Wednesday, August 11, 2010

A Happy Ending?

The following is an excerpt from Six Crises, the bestselling memoirs penned by Richard Nixon during the period between his vice presidency (1953-1961) and his presidency (1969-1974). This section describes a conversation he had in 1958 with the president of Bolivia.
While reviewing Bolivia's economic plight, President Hernan Siles pointed to the pictures of his two predecessors on the walls of his office. One, he said, had become despondent at the futility of his own efforts and had committed suicide. The other had been taken by a mob and hung from a lamppost in the street outside the window of the President's office. "I often wonder what my fate will be," he said with a wry smile.

For those who are curious:

- The first leader to whom Siles referred was German Busch (1937-1939), a brilliant but hotheaded war hero who (1) led numerous coups that deposed not one, not two, but three different Bolivian presidents, (2) eventually became president himself, (3) launched an ambitious plan to democratize his country, reform its corrupt government and save its collapsing economy through what was dubbed "Military Socialism", (4) restored the old Bolivian constitution and thus transformed the state into a democracy, (5) scrapped the new free government and declared himself dictator when he found that it was impossible to get anything done in a democracy, (6) succumbed to hopelessness as he realized that it was just as impossible to get anything done even when he was an authoritarian ruler, and (7) killed himself.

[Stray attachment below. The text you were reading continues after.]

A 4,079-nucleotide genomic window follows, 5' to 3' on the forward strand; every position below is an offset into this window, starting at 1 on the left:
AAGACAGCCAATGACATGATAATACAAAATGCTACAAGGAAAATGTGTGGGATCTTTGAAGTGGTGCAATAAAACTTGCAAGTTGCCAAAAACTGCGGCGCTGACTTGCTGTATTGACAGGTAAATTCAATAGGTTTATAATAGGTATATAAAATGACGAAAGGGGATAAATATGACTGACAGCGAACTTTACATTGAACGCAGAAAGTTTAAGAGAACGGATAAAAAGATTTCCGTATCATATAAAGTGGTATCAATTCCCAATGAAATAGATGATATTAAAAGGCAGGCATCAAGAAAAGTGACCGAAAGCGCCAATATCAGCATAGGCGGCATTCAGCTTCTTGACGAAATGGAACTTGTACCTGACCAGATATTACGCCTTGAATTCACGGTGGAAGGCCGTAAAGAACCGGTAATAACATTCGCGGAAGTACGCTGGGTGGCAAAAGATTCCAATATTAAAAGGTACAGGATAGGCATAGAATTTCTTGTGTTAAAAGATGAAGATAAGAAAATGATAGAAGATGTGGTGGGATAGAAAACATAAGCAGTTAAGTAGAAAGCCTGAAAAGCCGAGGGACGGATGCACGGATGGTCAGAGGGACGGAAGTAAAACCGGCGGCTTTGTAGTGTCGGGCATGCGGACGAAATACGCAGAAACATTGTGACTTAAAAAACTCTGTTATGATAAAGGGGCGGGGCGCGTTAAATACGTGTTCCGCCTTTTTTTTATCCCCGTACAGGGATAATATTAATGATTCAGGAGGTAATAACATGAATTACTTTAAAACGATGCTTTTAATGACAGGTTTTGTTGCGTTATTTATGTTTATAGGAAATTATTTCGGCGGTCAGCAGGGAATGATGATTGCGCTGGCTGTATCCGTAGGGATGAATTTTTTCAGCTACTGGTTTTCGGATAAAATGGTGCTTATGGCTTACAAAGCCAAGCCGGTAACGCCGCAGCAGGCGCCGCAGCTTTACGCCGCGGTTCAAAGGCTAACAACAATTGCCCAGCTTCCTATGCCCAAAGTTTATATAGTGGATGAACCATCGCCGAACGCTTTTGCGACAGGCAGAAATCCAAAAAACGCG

- The second leader was Gualberto Villarroel (1943-1946) whose important progressive reforms (such as having the government officially recognize labor unions and the right to voluntarily retire with a pension) caused Bolivia's right-wing, led by wealthy mining corporations, to stir up resentment against him from the general public, a development exacerbated when the newly-empowered left-wing workers movements also began making demands that Villarroel viewed as excessive and thus brutally repressed. After a particularly bloody incident in which Villarroel's government executed various members of Bolivia's intelligentsia and then pushed their bodies off a cliff, a revolution was launched against him, leading to his being shot, thrown from a balcony, and lynched on the aforementioned lamppost.
If it makes you feel any better, though, Siles himself stayed in power for an additional two years after this conversation with Nixon. What's more, he managed to stay alive for long enough after leaving the presidency that he wound up serving another term from 1982 to 1985, a full twenty-two years after his first term ended. That said, this only came about after he had already won three earlier presidential elections (in 1978, 1979, and 1980), had the presidency stolen from him all three times by a military dictatorship, and then had that same military dictatorship personally beg him to take over the country and relieve them of power after they concluded that Bolivia's problems were more than they could handle. After Siles's miserable tenure came to an unwanted close, he decided to spend his remaining years in the country he loved most... Uruguay.

At least Siles lived a long and (mostly) successful life. As you can see, even leaders in a nation like Bolivia can have happy endings.

Sort of.

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